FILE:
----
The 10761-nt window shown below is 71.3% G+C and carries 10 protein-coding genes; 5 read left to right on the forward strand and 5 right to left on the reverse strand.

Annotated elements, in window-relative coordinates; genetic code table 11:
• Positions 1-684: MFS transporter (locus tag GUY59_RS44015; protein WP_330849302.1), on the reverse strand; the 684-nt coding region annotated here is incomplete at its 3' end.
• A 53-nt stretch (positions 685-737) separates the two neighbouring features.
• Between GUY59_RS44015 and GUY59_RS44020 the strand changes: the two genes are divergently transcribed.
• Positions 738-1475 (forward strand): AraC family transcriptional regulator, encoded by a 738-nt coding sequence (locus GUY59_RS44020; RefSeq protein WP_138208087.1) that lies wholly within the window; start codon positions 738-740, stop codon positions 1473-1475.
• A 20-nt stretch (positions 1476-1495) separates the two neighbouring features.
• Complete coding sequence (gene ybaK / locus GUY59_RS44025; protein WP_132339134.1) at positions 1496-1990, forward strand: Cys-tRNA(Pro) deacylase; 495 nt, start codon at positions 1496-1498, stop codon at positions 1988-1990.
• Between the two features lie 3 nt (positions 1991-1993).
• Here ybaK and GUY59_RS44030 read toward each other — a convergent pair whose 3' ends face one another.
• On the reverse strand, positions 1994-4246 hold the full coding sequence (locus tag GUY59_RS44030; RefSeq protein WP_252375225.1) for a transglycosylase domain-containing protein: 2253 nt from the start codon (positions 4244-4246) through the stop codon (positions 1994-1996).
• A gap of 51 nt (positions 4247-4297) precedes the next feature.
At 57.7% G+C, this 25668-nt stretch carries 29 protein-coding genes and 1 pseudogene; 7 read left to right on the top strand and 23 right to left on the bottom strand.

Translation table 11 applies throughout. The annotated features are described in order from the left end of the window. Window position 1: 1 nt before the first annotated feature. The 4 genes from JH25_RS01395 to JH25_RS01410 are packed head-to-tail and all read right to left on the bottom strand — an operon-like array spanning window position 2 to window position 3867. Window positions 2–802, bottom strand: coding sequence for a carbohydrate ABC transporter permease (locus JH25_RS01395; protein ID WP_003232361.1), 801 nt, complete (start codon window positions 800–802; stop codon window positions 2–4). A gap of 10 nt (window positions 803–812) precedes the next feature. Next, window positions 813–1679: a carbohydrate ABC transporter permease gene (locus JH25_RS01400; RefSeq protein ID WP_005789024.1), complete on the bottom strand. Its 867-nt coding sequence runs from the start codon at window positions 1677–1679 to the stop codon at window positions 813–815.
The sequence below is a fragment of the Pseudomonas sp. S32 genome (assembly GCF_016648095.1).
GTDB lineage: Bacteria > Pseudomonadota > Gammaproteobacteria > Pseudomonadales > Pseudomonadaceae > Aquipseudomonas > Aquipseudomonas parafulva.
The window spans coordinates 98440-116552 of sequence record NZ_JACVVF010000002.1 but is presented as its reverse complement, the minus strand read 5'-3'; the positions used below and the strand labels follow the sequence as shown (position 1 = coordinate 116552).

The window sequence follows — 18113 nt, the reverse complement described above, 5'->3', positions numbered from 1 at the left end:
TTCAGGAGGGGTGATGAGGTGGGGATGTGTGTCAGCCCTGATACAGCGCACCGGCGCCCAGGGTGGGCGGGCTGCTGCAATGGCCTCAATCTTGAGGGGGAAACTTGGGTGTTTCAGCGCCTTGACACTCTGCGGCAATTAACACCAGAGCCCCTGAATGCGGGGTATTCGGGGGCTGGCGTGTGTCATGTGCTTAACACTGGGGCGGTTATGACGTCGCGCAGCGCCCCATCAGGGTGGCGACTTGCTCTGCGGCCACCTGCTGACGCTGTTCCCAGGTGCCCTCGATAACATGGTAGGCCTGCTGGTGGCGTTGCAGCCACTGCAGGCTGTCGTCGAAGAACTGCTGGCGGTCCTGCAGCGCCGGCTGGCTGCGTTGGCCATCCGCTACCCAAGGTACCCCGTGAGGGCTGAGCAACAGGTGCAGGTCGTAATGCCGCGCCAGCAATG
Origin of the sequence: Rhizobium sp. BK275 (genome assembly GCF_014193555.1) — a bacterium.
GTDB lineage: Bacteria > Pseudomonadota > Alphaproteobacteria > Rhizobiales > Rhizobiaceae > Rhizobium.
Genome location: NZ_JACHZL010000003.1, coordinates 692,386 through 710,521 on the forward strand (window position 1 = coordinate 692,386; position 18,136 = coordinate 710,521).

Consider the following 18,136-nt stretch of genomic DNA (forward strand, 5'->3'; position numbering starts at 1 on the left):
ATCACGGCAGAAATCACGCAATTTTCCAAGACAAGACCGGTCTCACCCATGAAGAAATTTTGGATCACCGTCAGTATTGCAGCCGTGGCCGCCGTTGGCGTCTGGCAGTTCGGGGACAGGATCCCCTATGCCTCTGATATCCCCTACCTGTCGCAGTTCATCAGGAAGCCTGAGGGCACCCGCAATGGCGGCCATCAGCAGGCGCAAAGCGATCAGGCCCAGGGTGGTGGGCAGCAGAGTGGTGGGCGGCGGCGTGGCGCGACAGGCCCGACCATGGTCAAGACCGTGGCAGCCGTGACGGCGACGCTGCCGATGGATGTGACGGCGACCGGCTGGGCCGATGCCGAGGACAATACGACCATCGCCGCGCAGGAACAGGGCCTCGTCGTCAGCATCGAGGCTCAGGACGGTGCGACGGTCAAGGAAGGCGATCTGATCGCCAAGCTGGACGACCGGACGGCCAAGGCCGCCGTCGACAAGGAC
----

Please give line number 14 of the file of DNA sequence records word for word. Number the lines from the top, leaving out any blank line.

Translation table 11 applies throughout. The annotated features are described in order from the left end of the window. Window position 1: 1 nt before the first annotated feature. The 4 genes from JH25_RS01395 to JH25_RS01410 are packed head-to-tail and all read right to left on the bottom strand — an operon-like array spanning window position 2 to window position 3867. Window positions 2–802, bottom strand: coding sequence for a carbohydrate ABC transporter permease (locus JH25_RS01395; protein ID WP_003232361.1), 801 nt, complete (start codon window positions 800–802; stop codon window positions 2–4). A gap of 10 nt (window positions 803–812) precedes the next feature. Next, window positions 813–1679: a carbohydrate ABC transporter permease gene (locus JH25_RS01400; RefSeq protein ID WP_005789024.1), complete on the bottom strand. Its 867-nt coding sequence runs from the start codon at window positions 1677–1679 to the stop codon at window positions 813–815.